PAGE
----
Rauner: State agencies say they'll run out of money

  • In this June 12 photo, Bruce Rauner speaks at a news conference in Chicago. Now the governor-elect, Rauner said Tuesday in Springfield that state agencies are running out of money.

    In this June 12 photo, Bruce Rauner speaks at a news conference in Chicago. Now the governor-elect, Rauner said Tuesday in Springfield that state agencies are running out of money. Associated Press file Photo

 
 
Updated 12/16/2014 4:21 PM

Republican Gov.-elect Bruce Rauner said Tuesday state agencies are asking for about $760 million to prevent running out of money by the summer, but he didn't outline a plan to address the situation.

Rauner spoke to a Better Government Association lunch in Springfield and continued to try to emphasize Illinois' finances as dire ahead of his inauguration next month.

 

The Winnetka businessman said agencies have been spending faster than they should instead of making their budgets last a full year.

"This is just them saying, 'We've been spending at a much higher rate than what we put in our budget, the original budget, and now we want more money,'" Rauner said.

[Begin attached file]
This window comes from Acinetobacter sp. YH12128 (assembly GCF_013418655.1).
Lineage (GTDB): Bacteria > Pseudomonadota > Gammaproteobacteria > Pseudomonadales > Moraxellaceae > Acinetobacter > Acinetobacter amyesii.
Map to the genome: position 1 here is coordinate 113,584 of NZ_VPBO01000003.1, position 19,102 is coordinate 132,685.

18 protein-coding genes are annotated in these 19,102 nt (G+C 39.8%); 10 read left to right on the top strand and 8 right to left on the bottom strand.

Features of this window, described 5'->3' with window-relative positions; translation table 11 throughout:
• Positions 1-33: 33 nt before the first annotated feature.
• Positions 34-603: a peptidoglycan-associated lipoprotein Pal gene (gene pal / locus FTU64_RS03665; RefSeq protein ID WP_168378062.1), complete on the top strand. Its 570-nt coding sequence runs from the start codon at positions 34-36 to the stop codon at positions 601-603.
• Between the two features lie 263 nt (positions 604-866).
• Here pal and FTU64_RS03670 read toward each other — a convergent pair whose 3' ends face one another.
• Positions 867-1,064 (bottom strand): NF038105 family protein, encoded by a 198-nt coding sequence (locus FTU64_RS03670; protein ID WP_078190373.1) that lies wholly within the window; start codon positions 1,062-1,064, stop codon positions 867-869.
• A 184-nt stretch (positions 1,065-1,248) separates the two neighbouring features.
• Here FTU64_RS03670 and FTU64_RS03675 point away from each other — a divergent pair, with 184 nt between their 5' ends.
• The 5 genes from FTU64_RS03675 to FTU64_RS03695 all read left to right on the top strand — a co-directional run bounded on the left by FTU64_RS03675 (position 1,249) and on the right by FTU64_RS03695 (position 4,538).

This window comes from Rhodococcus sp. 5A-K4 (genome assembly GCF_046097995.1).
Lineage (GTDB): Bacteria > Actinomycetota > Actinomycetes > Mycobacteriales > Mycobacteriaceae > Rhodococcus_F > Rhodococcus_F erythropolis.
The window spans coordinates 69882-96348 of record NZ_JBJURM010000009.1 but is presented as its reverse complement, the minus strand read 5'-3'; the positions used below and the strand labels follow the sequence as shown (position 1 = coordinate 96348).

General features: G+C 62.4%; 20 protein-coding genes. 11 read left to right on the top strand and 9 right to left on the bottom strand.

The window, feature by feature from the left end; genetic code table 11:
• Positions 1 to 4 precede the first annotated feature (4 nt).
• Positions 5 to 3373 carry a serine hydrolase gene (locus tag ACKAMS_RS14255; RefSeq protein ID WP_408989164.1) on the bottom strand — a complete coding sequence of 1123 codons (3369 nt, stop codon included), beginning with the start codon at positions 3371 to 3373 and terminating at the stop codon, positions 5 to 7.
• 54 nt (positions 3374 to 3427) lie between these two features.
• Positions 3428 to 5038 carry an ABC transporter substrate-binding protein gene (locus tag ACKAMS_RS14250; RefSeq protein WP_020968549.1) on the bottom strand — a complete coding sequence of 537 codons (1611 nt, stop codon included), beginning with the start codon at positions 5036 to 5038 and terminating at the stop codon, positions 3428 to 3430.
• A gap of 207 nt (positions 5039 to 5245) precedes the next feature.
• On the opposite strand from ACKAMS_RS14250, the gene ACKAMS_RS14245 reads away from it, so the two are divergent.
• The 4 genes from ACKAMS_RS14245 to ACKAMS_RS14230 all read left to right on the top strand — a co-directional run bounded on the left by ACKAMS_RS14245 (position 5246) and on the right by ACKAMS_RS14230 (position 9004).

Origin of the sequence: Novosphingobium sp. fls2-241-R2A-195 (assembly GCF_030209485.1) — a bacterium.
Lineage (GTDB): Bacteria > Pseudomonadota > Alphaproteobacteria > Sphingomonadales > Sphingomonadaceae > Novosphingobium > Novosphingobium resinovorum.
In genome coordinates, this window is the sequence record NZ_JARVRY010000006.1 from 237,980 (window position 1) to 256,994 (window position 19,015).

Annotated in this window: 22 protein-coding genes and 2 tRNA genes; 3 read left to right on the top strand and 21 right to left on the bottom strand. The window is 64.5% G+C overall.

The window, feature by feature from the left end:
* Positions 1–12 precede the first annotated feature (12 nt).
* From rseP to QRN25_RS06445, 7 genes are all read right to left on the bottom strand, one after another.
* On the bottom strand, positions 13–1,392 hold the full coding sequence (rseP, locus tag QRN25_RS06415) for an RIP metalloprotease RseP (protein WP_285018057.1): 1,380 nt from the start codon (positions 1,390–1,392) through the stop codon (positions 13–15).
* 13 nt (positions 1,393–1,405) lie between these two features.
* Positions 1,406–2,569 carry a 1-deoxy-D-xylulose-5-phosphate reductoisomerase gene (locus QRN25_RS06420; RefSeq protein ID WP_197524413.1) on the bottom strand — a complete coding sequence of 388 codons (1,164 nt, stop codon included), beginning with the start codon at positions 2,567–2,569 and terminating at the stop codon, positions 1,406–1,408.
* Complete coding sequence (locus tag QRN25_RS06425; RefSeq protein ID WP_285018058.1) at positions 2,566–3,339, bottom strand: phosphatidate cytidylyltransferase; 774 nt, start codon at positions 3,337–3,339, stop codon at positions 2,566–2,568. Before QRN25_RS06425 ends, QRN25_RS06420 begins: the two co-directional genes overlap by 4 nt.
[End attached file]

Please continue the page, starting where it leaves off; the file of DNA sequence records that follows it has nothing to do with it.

He said he'll be willing to take the heat for short-term troubles but didn't detail whether he'd deny agencies' requests for more money.

"Real big change always causes anxiety," Rauner said. "There's going to be a lot of pushback on it, but that's OK."

Rauner said his administration would take suggestions as it looks to fill state government with new hires, but he also told reporters he's interviewing people in government now to possibly keep their jobs.

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Meanwhile, the Illinois Department of Revenue released information for employers this week about the state's lower income tax rate of 3.75 percent starting Jan. 1. Spokeswoman Sue Hofer said an average Illinois family with two children would save about $930 a year when the rate drops from the current 5 percent.

Rauner has taken heat for his lack of specific budget plans. He pointed to a proposal to extend the state sales tax to some services but didn't elaborate much Tuesday.

"I don't think it makes sense to go into policy recommendations prior to the inauguration," Rauner said.

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